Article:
Lightning strikes twice: Not only the birthplace of American Presidents, the Old Dominion State holds the honor of being at the birth of the two biggest developments in the canning of modern brewing.
1. First the can itself - Kruger Brewing successfully test marked its Beer and Ale "Cans" in Richmond on January 24, 1935. By 1959, cans surpassed bottles in sales.
2. Second the "self-opening can" was test marked this time by Iron City Brewing, but once again in Virginia. Flats and Conetops soon followed the buggy whip into history.
It is interesting to note that with the immense popularity of the Krueger's Cans sold in Richmond, it took until 1952 for the Home Brewing Company of Richmond to "Can" their Richbrau Beer. You would think their response would have been much quicker. They never sold their products outside their "Home State" of Virginia and that might be reflected in their name. Their reaction to the "Self Opening" can was rather fast as their Beer and Bock debuted in silver cans in 1963. They switched to white cans in 1965 and introduced Pub Malt Lager (Malt Liquor could not be sold in Virginia) in 1966. They closed in 1969 with Queen City Brewing of Cumberland, Maryland picking up their labels.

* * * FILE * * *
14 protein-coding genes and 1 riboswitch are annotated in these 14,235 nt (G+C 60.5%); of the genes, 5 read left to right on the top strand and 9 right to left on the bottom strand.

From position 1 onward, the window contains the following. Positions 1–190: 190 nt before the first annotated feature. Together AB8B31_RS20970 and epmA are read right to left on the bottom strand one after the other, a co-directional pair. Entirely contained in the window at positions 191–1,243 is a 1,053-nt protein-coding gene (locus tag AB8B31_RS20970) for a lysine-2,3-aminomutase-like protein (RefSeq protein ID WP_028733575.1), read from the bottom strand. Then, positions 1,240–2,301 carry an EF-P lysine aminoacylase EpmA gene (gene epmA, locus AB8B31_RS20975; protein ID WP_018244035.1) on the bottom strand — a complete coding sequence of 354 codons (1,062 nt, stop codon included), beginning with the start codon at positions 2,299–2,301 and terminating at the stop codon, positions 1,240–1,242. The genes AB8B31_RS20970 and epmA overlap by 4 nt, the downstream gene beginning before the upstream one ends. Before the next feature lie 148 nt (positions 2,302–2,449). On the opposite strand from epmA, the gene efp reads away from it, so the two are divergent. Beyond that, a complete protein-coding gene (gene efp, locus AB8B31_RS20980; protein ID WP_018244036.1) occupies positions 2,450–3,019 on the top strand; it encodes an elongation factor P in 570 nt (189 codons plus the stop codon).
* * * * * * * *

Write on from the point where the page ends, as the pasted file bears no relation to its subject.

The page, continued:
In 1942 the Jacob Ruppert Brewing Company of New York City bought out the Sourthern Brewing Company in Norfolk and took over the operations of this facility.
In 1948 the Largay Brewing Company in Connecticut closed and Ruppert bought their recipes, labels, and equipment (much of which they relocated to Norfolk). Although Ruppert never produced the Largay products in NYC, they did produce Red Fox in Norfolk. Ruppert ran the Norfolk plant until 1953 when Centruy Brewing (an independent concern) took the operation over. Red Fox was produced until 1964. The remainder of their labels (Grenay, Monticello, Regent, Spearman, Tuxedo 51) were inexpensive store brands. In 1967 there was a name change to Champale Products. The Grand Union was labeled from each, while the Old Dutch and Champale cans were from Champale Products. The brewery closed in 1980..
The Red Fox on the left has a dog bone lid with a “Virginia” tax stamp
on the bottom. It is an upgrade to the USBC can. The Red Fox on the
right is from a six pack find from 2009. It has a juice top with a
“North Carolina” tax stamp on the bottom
Red Fox "Just what you're been hunting for!"
The Tuxedo 51 is the USBC book can. In 2013, another on-grade example surfaced when a long time collector parted out his collection. The can is known off-grade, but to my knowledge, only two on-grade examples exist.
The Regent Ale shown came from the same collection as the previously mentioned Tuxedo 51 and is in better condition than the USBC can. The silver Richbrau Bock is another USBC book